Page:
This was the very first National Park established in Nepal in the year 1973 and was granted the status of a World Heritage Site in 1984. Formerly called the Royal Chitwan National Park, it was renamed to only Chitwan National Park after the dismissal of the royal family. The park covers an area of 932 square kilometers and is located in the subtropical Inner Terai lowlands of south-central Nepal in the district of Chitwan. It is certainly one of the most popular tourist destinations in Nepal, with several lodges and hotels providing full accommodations inside the park along with elephant-jeep-safaris, rafting tours and guided jungle walks. The park is a sheer example of wildlife exploration and all the different kinds of birds and vegetation that provide importance to its existence.
2. Poon Hill
Poon hill is the view point in the Annapurna foothills that offer unobstructed and magnificent mountain views. The Ghorepani and Poon Hill trek is a colorful foray into the Annapurna Region which starts and ends in Pokhara. The trail goes through patchwork valleys, dense mossy forests and past icy waterfalls where one can stop to cool off and rest. On the way to Poon hill around every corner is a tantalizing glimpse of the high mountains, whole horizon of which is revealed to you as you reach the higher points of your trek. The trek to Poon hill certainly one not to miss out on if you are planning to visit Nepal anytime soon.
1. Everest Base Camp
It is certainly acknowledged by everyone that the highest mountain peak in the world Mt. Everest lies in Nepal. As it is not feasible for anyone or everyone to attempt and climb the Everest itself, the trek to Everest Base Camp trek shall suffice for the experience of conquering Everest, at least experience and feel wise. A trek that lasts 16 days offers an exhilarating flight to Lukla, then a trek through lush rhododendron forest and stone walled traditional villages, to the Sherpa Land, Namche and all the way to the village of Phortse Gaon where one can witness magical peaks of Everest and Nuptse and various other mountain ranges. The journey involves plenty of challenges and requires a high level of fitness. The camp lies at an altitude of 5,364 meters. The camp is a more of a rest point for Climbers looking to climb the Everest and they rest there for several days for acclimatization to reduce the risks of severity of altitude sickness; however it makes for an extravagant adventure tourism spot for any adventure enthusiasts.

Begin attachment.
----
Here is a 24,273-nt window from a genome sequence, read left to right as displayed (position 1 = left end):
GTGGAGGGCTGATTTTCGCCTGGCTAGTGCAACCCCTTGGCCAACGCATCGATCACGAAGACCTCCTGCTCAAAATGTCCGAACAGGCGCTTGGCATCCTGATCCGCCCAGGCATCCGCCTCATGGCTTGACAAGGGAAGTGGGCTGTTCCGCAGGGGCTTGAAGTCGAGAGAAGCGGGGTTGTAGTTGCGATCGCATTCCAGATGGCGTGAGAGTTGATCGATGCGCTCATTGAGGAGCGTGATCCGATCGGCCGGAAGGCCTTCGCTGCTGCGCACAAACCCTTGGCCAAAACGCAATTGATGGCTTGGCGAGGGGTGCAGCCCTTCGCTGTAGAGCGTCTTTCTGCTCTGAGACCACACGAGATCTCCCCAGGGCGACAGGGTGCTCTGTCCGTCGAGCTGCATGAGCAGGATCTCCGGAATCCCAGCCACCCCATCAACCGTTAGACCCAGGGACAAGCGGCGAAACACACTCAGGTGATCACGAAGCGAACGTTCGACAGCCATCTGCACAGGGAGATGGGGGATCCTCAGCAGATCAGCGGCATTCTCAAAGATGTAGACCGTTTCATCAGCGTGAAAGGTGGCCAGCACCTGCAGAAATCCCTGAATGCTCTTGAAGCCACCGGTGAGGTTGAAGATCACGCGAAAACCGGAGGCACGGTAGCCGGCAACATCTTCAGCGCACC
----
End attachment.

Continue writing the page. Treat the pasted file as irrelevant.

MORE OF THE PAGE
FINAL CONCLUSION: Nepal certainly has a lot to offer compared to the size of land it beholds, more of everything so-to-say, from cultural diversity, to various types of landscapes, to scenic natural beauty, watersheds and much more. I personally believe that this land holds a great importance both religiously and in scientific and geographic terms and should be taken care of accordingly. Apart from trekking you can obviously rent a car in Nepal and travel by land around different cities. The destinations mentioned above are the best of what Nepal can offer any adventure enthusiasts, but these are only a few. There are other thousands of places if not exactly like the ones mentioned above, but similar in size, geo-diversity and the most important of all, the great feeling that all of these places offer you once you’re there.
His habit of moving deep into his crease has challenged right-arm fast bowlers. The same can’t be said of the left-armers
In England last summer I had the opportunity to visit Lord’s and meet one of my favourite cricketers, Jason Gillespie, the coach of Yorkshire, who, on that day, were taking on hosts Middlesex in a county game. I watched Yorkshire’s No. 5 (and England’s currently out of favour No. 3), Gary Ballance, play that day.
He confidently shouldered the responsibility of taking his team to a commanding position. He square-cut everything that was short and outside off, pulled with authority if the bowler targeted his head, played a dab shot between the slips and gully if it wasn’t too short or wide, and played the slog sweep with control. Not once did he look to be in trouble for the duration of my two-and-a-half hour stay. He had played one Test at the time, and soon went on to play more, scoring heaps of runs.
With this stance, Ballance created new lengths. The good-length balls that most batsmen are forced to play off the front foot became reasonably short for him, negotiated comfortably off the back foot